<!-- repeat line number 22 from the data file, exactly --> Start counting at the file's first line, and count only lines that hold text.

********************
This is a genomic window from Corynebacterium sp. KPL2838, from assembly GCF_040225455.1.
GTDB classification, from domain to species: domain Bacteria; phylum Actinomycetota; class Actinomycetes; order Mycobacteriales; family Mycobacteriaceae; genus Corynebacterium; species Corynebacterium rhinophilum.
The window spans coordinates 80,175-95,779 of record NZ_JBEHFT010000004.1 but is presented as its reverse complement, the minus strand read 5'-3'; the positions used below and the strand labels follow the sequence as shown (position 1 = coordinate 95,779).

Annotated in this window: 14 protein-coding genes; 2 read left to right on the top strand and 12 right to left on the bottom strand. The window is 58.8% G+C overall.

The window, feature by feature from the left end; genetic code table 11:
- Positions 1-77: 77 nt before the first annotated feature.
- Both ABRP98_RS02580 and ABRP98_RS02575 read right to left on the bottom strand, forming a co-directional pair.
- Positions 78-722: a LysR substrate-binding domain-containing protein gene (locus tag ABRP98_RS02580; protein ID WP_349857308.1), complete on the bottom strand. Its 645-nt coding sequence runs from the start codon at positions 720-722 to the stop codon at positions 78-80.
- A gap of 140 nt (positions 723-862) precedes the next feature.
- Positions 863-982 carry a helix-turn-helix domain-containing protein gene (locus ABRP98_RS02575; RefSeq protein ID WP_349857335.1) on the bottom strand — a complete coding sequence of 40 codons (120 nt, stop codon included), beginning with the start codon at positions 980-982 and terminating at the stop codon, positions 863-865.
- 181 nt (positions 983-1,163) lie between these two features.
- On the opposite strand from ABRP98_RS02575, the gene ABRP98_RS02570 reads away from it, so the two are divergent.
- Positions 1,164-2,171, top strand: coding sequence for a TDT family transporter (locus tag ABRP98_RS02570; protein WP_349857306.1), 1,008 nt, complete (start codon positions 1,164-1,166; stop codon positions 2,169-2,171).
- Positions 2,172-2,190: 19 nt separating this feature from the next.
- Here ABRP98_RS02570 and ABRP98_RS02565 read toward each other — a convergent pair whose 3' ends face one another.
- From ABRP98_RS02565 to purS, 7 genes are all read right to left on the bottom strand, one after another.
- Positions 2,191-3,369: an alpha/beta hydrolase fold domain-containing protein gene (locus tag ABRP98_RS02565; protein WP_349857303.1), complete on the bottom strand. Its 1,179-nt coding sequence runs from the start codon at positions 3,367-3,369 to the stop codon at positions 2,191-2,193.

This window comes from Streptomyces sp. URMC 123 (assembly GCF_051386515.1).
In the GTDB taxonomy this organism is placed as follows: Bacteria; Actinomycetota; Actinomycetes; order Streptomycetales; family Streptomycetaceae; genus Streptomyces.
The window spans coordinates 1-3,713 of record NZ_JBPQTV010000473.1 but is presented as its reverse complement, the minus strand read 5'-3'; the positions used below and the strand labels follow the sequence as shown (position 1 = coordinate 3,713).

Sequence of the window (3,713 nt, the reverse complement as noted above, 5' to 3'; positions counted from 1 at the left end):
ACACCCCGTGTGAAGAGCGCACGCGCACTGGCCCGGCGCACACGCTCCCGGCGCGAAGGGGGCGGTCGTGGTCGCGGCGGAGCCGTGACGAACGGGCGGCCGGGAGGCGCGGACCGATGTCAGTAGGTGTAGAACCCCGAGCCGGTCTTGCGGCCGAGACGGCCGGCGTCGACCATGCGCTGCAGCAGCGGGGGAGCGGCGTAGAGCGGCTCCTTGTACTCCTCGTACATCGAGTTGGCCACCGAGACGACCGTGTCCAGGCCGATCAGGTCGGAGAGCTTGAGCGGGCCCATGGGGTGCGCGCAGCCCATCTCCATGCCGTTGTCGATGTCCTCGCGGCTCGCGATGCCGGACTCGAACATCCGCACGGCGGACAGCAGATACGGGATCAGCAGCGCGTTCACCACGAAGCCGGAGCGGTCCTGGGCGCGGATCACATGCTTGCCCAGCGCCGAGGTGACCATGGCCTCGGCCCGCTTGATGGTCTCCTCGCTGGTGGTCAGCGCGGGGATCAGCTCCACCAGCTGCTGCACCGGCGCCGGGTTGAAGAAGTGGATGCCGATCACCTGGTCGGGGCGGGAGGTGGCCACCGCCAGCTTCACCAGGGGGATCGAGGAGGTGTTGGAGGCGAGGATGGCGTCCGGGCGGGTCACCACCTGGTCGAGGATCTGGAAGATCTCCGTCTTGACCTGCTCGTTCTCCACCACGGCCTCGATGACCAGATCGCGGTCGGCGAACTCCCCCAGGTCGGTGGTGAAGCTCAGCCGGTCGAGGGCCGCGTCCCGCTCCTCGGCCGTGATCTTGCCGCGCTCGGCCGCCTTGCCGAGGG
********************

ACACCCCGTGTGAAGAGCGCACGCGCACTGGCCCGGCGCACACGCTCCCGGCGCGAAGGGGGCGGTCGTGGTCGCGGCGGAGCCGTGACGAACGGGCGGCCGGGAGGCGCGGACCGATGTCAGTAGGTGTAGAACCCCGAGCCGGTCTTGCGGCCGAGACGGCCGGCGTCGACCATGCGCTGCAGCAGCGGGGGAGCGGCGTAGAGCGGCTCCTTGTACTCCTCGTACATCGAGTTGGCCACCGAGACGACCGTGTCCAGGCCGATCAGGTCGGAGAGCTTGAGCGGGCCCATGGGGTGCGCGCAGCCCATCTCCATGCCGTTGTCGATGTCCTCGCGGCTCGCGATGCCGGACTCGAACATCCGCACGGCGGACAGCAGATACGGGATCAGCAGCGCGTTCACCACGAAGCCGGAGCGGTCCTGGGCGCGGATCACATGCTTGCCCAGCGCCGAGGTGACCATGGCCTCGGCCCGCTTGATGGTCTCCTCGCTGGTGGTCAGCGCGGGGATCAGCTCCACCAGCTGCTGCACCGGCGCCGGGTTGAAGAAGTGGATGCCGATCACCTGGTCGGGGCGGGAGGTGGCCACCGCCAGCTTCACCAGGGGGATCGAGGAGGTGTTGGAGGCGAGGATGGCGTCCGGGCGGGTCACCACCTGGTCGAGGATCTGGAAGATCTCCGTCTTGACCTGCTCGTTCTCCACCACGGCCTCGATGACCAGATCGCGGTCGGCGAACTCCCCCAGGTCGGTGGTGAAGCTCAGCCGGTCGAGGGCCGCGTCCCGCTCCTCGGCCGTGATCTTGCCGCGCTCGGCCGCCTTGCCGAGGG